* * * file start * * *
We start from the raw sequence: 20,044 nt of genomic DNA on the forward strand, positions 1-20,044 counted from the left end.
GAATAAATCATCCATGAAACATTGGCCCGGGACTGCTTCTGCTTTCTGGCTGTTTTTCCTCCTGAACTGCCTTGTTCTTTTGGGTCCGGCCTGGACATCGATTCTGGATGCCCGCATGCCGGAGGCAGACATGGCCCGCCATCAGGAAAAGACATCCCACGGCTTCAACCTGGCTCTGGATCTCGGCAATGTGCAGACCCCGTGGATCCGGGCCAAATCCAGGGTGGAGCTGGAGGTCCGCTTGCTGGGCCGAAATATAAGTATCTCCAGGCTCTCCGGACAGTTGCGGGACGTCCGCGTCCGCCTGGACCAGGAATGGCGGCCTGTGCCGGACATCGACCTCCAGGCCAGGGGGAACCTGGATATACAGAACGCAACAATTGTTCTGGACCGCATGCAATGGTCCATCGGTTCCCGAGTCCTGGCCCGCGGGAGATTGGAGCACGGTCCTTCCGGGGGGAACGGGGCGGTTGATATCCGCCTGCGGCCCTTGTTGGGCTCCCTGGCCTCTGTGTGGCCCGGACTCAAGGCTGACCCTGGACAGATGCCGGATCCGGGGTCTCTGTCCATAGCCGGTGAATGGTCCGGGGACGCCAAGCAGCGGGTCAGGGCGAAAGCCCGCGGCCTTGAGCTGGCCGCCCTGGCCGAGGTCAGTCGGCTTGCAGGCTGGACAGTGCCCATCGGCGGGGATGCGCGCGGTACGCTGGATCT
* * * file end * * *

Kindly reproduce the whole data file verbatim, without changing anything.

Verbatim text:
We start from the raw sequence: 20,044 nt of genomic DNA on the forward strand, positions 1-20,044 counted from the left end.
GAATAAATCATCCATGAAACATTGGCCCGGGACTGCTTCTGCTTTCTGGCTGTTTTTCCTCCTGAACTGCCTTGTTCTTTTGGGTCCGGCCTGGACATCGATTCTGGATGCCCGCATGCCGGAGGCAGACATGGCCCGCCATCAGGAAAAGACATCCCACGGCTTCAACCTGGCTCTGGATCTCGGCAATGTGCAGACCCCGTGGATCCGGGCCAAATCCAGGGTGGAGCTGGAGGTCCGCTTGCTGGGCCGAAATATAAGTATCTCCAGGCTCTCCGGACAGTTGCGGGACGTCCGCGTCCGCCTGGACCAGGAATGGCGGCCTGTGCCGGACATCGACCTCCAGGCCAGGGGGAACCTGGATATACAGAACGCAACAATTGTTCTGGACCGCATGCAATGGTCCATCGGTTCCCGAGTCCTGGCCCGCGGGAGATTGGAGCACGGTCCTTCCGGGGGGAACGGGGCGGTTGATATCCGCCTGCGGCCCTTGTTGGGCTCCCTGGCCTCTGTGTGGCCCGGACTCAAGGCTGACCCTGGACAGATGCCGGATCCGGGGTCTCTGTCCATAGCCGGTGAATGGTCCGGGGACGCCAAGCAGCGGGTCAGGGCGAAAGCCCGCGGCCTTGAGCTGGCCGCCCTGGCCGAGGTCAGTCGGCTTGCAGGCTGGACAGTGCCCATCGGCGGGGATGCGCGCGGTACGCTGGATCT